Kidney injury in hospital increases long-term risk of death
Patients with sudden loss of kidney function, called acute kidney injury (AKI), are more likely to die prematurely after leaving the hospital—even if their kidney function has apparently recovered, according to an upcoming study in Journal of the American Society of Nephrology (JASN). "Our study found that risk of death remains elevated long after the acute kidney injury," comments Jean-Phillipe Lafrance, MD (Center for Health Quality, Outcomes, and Economic Research, Bedford, MA).
Lafrance, along with Donald R. Miller, ScD (also of Center for Health Quality, Outcomes, and Economic Research), used a Veterans Affairs health database to analyze long-term outcomes in about 83,000 veterans with AKI (previously called acute renal failure). Patients with AKI have rapid deterioration in kidney function, resulting from many possible causes. More than half of patients with AKI need dialysis at least temporarily, and many die prior to leaving the hospital. The new study focused on AKI patients who did not need dialysis and who survived at least three months after leaving the hospital.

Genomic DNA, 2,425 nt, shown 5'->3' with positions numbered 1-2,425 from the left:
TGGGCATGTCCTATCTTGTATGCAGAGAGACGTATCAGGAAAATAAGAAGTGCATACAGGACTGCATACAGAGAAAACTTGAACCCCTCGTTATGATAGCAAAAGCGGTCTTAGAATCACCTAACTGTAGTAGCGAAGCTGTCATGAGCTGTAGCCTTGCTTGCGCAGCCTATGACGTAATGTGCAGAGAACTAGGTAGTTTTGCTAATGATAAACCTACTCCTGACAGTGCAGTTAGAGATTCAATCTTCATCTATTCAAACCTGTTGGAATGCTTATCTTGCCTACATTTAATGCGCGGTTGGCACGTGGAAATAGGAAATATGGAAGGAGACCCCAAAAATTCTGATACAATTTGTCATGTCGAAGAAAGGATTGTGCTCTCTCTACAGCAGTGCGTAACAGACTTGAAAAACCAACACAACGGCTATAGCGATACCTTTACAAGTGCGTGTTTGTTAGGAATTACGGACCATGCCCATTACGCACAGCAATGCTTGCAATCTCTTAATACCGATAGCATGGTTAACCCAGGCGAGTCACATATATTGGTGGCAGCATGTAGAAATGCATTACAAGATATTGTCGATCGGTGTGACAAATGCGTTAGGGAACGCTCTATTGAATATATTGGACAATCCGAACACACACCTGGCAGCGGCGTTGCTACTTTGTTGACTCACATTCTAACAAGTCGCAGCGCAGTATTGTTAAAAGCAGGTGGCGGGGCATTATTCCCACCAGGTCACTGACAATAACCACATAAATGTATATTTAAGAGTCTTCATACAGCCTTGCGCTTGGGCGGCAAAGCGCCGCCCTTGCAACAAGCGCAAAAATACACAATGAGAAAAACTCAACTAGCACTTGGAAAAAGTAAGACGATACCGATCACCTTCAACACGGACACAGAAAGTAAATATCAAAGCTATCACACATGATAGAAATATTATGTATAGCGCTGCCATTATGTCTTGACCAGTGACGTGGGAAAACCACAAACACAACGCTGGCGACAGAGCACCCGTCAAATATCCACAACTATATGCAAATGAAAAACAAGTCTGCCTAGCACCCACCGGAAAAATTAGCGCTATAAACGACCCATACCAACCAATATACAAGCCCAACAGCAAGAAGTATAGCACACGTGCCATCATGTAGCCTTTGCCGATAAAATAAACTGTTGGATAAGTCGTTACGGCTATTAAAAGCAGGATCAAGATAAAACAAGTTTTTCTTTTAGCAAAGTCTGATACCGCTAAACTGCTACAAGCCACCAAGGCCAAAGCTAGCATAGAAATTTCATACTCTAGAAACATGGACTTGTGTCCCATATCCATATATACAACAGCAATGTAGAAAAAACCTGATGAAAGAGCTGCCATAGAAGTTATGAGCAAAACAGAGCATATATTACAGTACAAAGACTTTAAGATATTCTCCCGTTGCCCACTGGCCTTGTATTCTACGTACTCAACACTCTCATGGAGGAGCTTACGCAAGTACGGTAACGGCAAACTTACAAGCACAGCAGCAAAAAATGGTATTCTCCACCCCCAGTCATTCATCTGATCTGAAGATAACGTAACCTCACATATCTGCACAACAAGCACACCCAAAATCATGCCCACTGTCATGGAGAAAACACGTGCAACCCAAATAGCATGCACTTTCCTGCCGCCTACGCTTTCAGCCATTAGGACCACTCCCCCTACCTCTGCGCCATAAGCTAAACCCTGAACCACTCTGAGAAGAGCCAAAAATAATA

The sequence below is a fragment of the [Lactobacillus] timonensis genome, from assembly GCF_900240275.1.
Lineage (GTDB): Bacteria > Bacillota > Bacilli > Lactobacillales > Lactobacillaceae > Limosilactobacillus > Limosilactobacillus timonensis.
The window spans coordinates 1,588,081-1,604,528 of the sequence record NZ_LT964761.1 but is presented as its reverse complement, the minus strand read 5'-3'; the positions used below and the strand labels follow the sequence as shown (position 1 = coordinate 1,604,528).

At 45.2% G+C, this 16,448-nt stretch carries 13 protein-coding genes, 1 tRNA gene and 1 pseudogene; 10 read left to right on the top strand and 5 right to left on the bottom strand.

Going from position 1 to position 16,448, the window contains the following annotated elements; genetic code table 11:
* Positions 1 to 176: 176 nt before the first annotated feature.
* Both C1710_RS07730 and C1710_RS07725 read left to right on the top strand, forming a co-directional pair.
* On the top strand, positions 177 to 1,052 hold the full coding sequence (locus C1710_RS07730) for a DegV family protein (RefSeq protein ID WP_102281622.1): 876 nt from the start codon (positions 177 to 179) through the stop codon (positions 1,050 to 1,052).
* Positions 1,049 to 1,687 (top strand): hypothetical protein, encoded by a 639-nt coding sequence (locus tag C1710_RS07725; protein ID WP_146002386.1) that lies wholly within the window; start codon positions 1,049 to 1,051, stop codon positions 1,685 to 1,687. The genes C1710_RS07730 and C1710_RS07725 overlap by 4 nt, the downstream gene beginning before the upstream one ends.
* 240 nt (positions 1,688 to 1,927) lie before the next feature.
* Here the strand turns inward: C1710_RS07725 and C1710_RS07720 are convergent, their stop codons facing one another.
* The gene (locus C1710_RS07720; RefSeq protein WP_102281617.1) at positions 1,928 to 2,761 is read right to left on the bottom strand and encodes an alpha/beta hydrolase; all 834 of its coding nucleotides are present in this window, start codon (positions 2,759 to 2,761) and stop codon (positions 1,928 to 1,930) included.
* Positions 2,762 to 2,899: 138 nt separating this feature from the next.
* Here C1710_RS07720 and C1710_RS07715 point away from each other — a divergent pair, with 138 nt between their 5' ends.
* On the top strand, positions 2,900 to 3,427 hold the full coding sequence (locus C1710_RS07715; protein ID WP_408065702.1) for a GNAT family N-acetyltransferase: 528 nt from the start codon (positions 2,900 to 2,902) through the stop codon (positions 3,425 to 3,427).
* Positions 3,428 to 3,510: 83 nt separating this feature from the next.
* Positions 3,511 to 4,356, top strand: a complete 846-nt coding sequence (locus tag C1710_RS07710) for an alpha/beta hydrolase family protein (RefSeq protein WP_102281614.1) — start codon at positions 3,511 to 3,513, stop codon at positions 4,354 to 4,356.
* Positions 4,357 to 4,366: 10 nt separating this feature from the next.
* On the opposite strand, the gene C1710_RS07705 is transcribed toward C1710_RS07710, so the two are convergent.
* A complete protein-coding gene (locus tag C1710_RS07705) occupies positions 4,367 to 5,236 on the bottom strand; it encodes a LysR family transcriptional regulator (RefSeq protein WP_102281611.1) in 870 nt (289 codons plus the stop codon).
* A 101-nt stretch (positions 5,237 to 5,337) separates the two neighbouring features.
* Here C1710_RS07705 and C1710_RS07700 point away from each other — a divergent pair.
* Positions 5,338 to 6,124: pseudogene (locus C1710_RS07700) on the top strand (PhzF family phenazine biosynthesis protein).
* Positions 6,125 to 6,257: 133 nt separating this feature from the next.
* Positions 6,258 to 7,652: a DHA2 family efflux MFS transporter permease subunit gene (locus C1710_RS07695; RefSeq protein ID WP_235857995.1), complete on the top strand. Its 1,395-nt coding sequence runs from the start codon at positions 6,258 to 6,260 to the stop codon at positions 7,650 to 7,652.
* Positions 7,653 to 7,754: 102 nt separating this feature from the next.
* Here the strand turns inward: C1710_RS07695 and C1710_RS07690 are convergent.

During an average two year follow-up, 30 percent of the AKI patients died compared to 16 percent of a group of patients without AKI. Researchers determined risk of death to be about 40 percent higher in the AKI group, even after adjusting for other factors including impaired kidney function following hospital discharge.
The risk was even higher for patients with more severe AKI, as defined by severe declines in kidney function. Mortality risk was elevated even for patients whose kidney function returned to normal after AKI, as it did in more than half of cases. "Impaired kidney function following hospital discharge explained only part of the increased long-term mortality risk associated with AKI," said Lafrance.
The study had several limitations: it used data collected for another purpose, did not include complete information on the serum creatinine test used to diagnose AKI, was mostly limited to men, and did not include information on causes of death. It also lacked data on the long-term risk of chronic kidney disease, a potential late complication of AKI.
Nephrologists have known that AKI is associated with a high risk of death in the hospital, but it has been unclear if this risk persists after the patient goes home. "Better understanding of the long-term outcomes after AKI may inform further studies and improve patient care after those events," Lafrance added.